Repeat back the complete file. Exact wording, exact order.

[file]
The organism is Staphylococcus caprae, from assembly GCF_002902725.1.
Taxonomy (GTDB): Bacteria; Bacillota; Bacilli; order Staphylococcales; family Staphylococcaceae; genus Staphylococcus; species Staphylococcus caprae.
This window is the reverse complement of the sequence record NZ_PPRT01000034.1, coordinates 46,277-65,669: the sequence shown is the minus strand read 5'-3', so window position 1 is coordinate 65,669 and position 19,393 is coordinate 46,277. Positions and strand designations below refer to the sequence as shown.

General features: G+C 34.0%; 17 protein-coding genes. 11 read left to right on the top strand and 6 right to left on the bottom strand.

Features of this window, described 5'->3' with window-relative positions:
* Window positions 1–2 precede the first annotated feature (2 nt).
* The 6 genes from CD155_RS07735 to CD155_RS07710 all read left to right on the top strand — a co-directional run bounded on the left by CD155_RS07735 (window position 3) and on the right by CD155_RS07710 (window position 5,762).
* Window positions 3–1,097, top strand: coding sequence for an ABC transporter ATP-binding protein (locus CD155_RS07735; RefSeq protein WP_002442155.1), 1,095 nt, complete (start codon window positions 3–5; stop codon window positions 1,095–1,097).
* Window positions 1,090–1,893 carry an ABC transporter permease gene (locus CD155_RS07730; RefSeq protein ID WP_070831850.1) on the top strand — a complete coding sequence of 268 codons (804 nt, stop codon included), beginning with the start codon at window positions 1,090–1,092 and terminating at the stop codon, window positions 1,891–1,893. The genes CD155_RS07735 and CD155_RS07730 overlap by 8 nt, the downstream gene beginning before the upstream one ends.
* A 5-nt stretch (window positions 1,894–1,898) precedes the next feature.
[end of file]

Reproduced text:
The organism is Staphylococcus caprae, from assembly GCF_002902725.1.
Taxonomy (GTDB): Bacteria; Bacillota; Bacilli; order Staphylococcales; family Staphylococcaceae; genus Staphylococcus; species Staphylococcus caprae.
This window is the reverse complement of the sequence record NZ_PPRT01000034.1, coordinates 46,277-65,669: the sequence shown is the minus strand read 5'-3', so window position 1 is coordinate 65,669 and position 19,393 is coordinate 46,277. Positions and strand designations below refer to the sequence as shown.

General features: G+C 34.0%; 17 protein-coding genes. 11 read left to right on the top strand and 6 right to left on the bottom strand.

Features of this window, described 5'->3' with window-relative positions:
* Window positions 1–2 precede the first annotated feature (2 nt).
* The 6 genes from CD155_RS07735 to CD155_RS07710 all read left to right on the top strand — a co-directional run bounded on the left by CD155_RS07735 (window position 3) and on the right by CD155_RS07710 (window position 5,762).
* Window positions 3–1,097, top strand: coding sequence for an ABC transporter ATP-binding protein (locus CD155_RS07735; RefSeq protein WP_002442155.1), 1,095 nt, complete (start codon window positions 3–5; stop codon window positions 1,095–1,097).
* Window positions 1,090–1,893 carry an ABC transporter permease gene (locus CD155_RS07730; RefSeq protein ID WP_070831850.1) on the top strand — a complete coding sequence of 268 codons (804 nt, stop codon included), beginning with the start codon at window positions 1,090–1,092 and terminating at the stop codon, window positions 1,891–1,893. The genes CD155_RS07735 and CD155_RS07730 overlap by 8 nt, the downstream gene beginning before the upstream one ends.
* A 5-nt stretch (window positions 1,894–1,898) precedes the next feature.